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'It's About Economics': Two Coal Plants to Close Despite Trump's Tweet

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'It's About Economics': Two Coal Plants to Close Despite Trump's Tweet
The Paradise Fossil Plant in western Kentucky. CC BY 3.0

Trump is losing his rallying cry to save coal. The Tennessee Valley Authority (TVA) voted on Thursday to retire two coal-fired power plants in the next few years despite a plea from the president to keep one of the plants open.

Earlier this week, the president posted an oddly specific tweet that urged the government-owned utility to save the 49-year-old Paradise 3 plant in Kentucky. It so happens that the facility burns coal supplied by Murray Energy Corporation, whose CEO is Robert Murray, is a major Trump donor.


But the TVA board of directors voted 5-2 in favor of closing that plant as well as the Bull Run plant in Tennessee.

After the vote, the agency tweeted that the decision to close the plants "will ensure continued reliable power at the lowest cost feasible."

The part about "lowest cost feasible" is key: It simply became too expensive to maintain and operate the aging plants. As TVA CEO William Johnson the Associated Press, "It is not about coal. This decision is about economics."

In an environmental assessment released Monday, the agency recommended retiring the Paradise plant due to high maintenance costs, unreliability and its need for repairs.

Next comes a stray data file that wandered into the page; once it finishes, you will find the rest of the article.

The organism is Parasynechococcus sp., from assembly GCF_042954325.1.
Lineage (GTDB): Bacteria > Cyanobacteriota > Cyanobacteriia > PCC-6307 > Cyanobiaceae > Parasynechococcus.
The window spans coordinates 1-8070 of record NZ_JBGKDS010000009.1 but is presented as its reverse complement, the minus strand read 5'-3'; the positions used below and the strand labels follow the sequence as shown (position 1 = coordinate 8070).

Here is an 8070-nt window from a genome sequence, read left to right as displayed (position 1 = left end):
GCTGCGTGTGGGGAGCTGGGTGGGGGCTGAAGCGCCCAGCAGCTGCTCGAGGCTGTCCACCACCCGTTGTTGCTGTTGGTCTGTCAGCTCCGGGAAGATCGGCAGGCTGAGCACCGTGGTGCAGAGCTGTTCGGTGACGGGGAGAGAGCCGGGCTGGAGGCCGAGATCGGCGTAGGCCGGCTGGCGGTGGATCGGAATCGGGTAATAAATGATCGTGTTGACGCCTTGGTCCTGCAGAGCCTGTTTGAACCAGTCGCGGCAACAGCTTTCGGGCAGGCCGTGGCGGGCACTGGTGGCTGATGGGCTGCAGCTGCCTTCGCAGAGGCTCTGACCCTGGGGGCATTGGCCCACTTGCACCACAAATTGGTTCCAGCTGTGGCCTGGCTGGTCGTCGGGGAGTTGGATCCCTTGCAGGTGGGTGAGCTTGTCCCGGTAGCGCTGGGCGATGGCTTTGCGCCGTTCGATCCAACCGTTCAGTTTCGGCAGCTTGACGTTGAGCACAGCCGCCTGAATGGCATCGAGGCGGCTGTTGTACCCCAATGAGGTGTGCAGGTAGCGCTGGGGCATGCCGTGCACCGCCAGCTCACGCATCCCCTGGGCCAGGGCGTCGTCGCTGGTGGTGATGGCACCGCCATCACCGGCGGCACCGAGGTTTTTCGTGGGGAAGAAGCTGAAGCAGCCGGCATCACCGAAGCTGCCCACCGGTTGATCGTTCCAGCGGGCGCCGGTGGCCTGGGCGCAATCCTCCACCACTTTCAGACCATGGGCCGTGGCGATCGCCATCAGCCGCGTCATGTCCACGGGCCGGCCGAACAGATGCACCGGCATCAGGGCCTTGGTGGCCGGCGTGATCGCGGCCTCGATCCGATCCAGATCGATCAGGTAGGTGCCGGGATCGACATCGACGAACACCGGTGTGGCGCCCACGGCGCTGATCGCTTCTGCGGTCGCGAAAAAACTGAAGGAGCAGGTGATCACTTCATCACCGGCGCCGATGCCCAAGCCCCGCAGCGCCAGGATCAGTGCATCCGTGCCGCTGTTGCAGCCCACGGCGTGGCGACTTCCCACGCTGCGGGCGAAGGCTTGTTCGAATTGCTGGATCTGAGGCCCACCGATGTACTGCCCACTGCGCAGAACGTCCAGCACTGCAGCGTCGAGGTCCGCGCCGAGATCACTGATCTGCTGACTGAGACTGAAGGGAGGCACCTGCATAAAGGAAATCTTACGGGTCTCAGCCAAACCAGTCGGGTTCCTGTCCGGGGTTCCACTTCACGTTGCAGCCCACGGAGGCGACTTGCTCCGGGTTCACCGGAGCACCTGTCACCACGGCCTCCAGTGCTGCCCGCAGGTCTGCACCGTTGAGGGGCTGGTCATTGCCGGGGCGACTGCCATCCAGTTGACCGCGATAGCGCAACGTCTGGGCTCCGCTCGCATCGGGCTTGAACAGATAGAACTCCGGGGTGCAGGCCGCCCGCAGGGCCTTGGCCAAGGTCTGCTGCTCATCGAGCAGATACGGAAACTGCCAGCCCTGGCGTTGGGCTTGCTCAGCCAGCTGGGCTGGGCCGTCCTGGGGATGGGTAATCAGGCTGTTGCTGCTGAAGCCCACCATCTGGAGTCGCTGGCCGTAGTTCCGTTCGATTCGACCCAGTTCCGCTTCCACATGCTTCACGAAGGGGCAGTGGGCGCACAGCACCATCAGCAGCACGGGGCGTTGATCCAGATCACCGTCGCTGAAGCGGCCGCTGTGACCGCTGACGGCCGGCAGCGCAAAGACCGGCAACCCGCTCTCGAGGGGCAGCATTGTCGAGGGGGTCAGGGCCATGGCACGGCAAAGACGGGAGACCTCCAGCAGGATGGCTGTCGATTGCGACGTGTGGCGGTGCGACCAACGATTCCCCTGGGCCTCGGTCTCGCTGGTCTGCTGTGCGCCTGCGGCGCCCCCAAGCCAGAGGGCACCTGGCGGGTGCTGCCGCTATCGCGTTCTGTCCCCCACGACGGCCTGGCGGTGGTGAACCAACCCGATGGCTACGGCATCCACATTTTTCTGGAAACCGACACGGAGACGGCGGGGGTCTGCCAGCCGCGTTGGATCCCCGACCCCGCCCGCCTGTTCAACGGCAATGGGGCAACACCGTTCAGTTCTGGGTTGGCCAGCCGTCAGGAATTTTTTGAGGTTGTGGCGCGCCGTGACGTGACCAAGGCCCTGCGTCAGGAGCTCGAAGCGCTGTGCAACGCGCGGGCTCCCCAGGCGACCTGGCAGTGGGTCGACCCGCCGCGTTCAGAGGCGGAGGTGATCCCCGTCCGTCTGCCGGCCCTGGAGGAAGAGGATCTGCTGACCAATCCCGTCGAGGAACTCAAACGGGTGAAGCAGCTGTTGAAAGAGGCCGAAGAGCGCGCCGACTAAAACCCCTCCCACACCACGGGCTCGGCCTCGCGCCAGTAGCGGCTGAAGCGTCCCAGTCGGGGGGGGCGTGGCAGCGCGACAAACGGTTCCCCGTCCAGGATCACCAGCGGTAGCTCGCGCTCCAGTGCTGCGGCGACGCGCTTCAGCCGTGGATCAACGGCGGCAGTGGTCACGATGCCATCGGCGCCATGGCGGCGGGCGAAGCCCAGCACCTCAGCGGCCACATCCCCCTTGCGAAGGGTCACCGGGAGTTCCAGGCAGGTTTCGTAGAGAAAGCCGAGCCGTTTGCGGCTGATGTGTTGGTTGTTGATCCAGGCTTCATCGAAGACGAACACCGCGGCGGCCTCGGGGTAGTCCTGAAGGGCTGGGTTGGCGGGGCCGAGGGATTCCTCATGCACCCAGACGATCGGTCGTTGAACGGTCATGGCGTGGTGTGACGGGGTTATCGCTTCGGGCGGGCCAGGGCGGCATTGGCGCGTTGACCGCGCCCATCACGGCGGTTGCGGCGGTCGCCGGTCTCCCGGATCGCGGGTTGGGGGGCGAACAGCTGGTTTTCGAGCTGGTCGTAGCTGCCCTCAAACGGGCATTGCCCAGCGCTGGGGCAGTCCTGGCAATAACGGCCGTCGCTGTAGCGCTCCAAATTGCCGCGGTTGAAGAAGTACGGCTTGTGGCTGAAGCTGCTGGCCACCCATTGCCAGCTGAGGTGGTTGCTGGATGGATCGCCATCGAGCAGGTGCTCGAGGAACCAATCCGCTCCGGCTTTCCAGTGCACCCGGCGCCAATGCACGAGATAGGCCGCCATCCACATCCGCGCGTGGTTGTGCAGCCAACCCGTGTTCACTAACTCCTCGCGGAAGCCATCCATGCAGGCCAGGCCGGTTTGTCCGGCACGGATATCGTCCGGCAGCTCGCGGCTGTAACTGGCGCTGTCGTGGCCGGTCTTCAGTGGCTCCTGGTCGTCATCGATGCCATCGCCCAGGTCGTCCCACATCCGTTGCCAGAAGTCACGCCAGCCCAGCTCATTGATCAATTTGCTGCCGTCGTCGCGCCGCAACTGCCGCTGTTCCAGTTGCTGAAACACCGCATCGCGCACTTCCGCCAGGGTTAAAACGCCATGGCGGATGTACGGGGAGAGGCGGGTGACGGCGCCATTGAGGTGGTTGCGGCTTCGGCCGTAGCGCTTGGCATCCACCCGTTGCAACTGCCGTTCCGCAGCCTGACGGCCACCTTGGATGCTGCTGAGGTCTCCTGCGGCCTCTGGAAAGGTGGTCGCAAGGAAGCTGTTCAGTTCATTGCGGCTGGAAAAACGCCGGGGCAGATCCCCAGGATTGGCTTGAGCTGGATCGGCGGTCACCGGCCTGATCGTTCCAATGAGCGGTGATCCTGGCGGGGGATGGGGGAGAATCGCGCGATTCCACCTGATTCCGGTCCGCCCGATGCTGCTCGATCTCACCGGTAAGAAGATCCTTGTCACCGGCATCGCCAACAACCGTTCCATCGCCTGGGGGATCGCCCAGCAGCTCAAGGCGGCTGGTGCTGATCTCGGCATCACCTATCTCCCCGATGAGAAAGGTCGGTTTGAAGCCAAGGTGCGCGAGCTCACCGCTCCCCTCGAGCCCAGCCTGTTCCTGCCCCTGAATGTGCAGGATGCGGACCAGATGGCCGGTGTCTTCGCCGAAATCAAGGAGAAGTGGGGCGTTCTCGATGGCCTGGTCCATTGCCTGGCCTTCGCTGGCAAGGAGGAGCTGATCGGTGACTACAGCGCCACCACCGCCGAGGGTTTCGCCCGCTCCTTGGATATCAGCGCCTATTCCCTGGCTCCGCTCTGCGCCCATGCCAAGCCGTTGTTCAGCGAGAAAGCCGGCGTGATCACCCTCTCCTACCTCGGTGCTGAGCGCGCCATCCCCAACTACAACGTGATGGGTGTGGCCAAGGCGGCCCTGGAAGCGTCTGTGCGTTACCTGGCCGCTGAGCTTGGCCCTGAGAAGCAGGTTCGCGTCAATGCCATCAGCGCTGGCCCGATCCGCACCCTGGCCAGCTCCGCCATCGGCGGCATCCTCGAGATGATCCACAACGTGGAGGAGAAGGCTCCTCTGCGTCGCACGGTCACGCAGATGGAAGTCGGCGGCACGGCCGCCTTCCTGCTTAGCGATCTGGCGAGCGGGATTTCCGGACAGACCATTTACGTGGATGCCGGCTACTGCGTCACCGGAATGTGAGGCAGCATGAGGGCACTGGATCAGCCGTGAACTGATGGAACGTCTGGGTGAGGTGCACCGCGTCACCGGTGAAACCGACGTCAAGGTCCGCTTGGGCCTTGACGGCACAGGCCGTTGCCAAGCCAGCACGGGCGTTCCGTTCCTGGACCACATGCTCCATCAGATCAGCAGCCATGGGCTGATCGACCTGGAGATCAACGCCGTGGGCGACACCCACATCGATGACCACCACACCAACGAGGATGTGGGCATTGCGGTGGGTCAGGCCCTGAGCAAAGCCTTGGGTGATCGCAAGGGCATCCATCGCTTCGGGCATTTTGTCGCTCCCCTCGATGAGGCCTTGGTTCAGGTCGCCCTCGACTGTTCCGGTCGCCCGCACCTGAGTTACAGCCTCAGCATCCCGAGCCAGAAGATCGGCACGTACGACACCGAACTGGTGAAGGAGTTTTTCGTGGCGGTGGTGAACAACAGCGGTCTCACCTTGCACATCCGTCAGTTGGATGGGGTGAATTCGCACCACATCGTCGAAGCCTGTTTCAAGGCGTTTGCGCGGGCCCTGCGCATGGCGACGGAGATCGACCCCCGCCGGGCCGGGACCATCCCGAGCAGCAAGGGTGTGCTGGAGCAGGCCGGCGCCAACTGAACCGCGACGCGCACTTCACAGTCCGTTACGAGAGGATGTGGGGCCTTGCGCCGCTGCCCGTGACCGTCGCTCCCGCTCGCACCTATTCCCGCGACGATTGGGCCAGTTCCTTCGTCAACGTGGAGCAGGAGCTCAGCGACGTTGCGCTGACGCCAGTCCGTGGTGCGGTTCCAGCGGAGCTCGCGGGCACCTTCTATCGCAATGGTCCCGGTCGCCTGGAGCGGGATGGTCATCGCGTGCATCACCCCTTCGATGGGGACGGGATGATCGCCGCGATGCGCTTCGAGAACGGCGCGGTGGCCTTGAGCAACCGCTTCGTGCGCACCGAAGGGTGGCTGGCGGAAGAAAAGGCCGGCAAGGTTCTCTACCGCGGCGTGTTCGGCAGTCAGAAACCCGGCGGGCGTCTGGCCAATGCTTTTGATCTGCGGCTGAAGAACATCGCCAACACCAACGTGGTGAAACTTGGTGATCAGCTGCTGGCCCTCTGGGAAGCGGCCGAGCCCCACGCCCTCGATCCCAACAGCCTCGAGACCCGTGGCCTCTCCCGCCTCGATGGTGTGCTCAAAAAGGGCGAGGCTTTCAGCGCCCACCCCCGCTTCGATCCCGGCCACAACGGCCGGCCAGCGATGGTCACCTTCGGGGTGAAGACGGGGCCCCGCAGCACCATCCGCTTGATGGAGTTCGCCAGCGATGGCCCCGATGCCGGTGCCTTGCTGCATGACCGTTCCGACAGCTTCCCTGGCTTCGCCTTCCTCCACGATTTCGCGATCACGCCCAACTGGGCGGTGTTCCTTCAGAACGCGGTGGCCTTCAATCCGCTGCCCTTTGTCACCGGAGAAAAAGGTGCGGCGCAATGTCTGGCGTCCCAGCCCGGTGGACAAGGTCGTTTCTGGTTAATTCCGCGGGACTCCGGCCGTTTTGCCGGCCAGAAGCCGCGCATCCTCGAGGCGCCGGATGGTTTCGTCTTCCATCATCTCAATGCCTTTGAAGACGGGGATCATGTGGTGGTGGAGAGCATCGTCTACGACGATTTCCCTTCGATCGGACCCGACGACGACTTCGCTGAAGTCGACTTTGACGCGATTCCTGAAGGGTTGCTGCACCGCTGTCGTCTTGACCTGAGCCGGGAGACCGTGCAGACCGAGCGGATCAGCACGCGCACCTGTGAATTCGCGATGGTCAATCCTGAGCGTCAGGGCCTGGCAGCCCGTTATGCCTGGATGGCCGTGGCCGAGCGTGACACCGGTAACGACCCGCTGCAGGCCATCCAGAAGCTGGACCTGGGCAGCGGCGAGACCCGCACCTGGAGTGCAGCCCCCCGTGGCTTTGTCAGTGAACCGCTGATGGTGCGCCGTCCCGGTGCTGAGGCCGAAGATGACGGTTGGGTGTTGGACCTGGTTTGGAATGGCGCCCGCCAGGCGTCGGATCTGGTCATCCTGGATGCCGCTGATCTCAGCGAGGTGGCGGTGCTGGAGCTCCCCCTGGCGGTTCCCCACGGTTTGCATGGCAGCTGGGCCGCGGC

"The overall costs to our customers would be $320 million lower if these two plants were not in the fleet," TVA CFO John Thomas told the board, as quoted by the AP.

Keeping them open would have cost an estimated $1.3 billion in equipment and maintenance investments, according to the Chattanooga Times Free Press.

So the board's decision to close the plants wasn't even based on coal being the most polluting energy source. It was so TVA customers can save money on electricity bills (the benefit of cleaner air is just a bonus).

President Trump's pledge to end the so-called "war on coal" was one of his signature campaign promises. But coal plants are closing at a rapid pace because of economics and competing power sources. As Bloomberg wrote, "What was true under President Barack Obama is still true today: Coal's share of the power mix is declining, and wind and solar remain the fastest-growing U.S. sources of electricity." Coal's decline has also been attributed to the rise of natural gas.

It's clear that Trump's efforts were not enough to sway the TVA board's vote, even though he appointed four of its seven members, the AP noted. One of the "no" votes came from Trump-appointee Kenny Allen, a retired coal exec from Kentucky.

"I'm just not completely comfortable with the recommendation because the impact and ripple effect on community cannot be fully quantified," he said, as quoted by the AP.

The shuttering of the two plants will cost 167 jobs at Paradise and about 100 jobs at Bull Run, and will affect the people in related jobs that support the facilities, the Chattanooga Times Free Press reported.

But Johnson, TVA's CEO, said 40 percent of the plant employees whose jobs will be displaced are eligible for retirement, and added that those who want to stay could be offered jobs elsewhere in the utility, the Chattanooga Times Free Press wrote.

TVA board member Virginia Lodge, an Obama-appointee, sided with the majority.

"I don't want anybody to think we have not heard and understood the heartfelt pleas from these communities," she told NPR. "If we could make our decisions based on our sympathetic feeling it would be easy. Unfortunately we've all taken an oath to do what we think is best for the entire Valley."

TVA said on Twitter, "We will work with impacted employees and communities."

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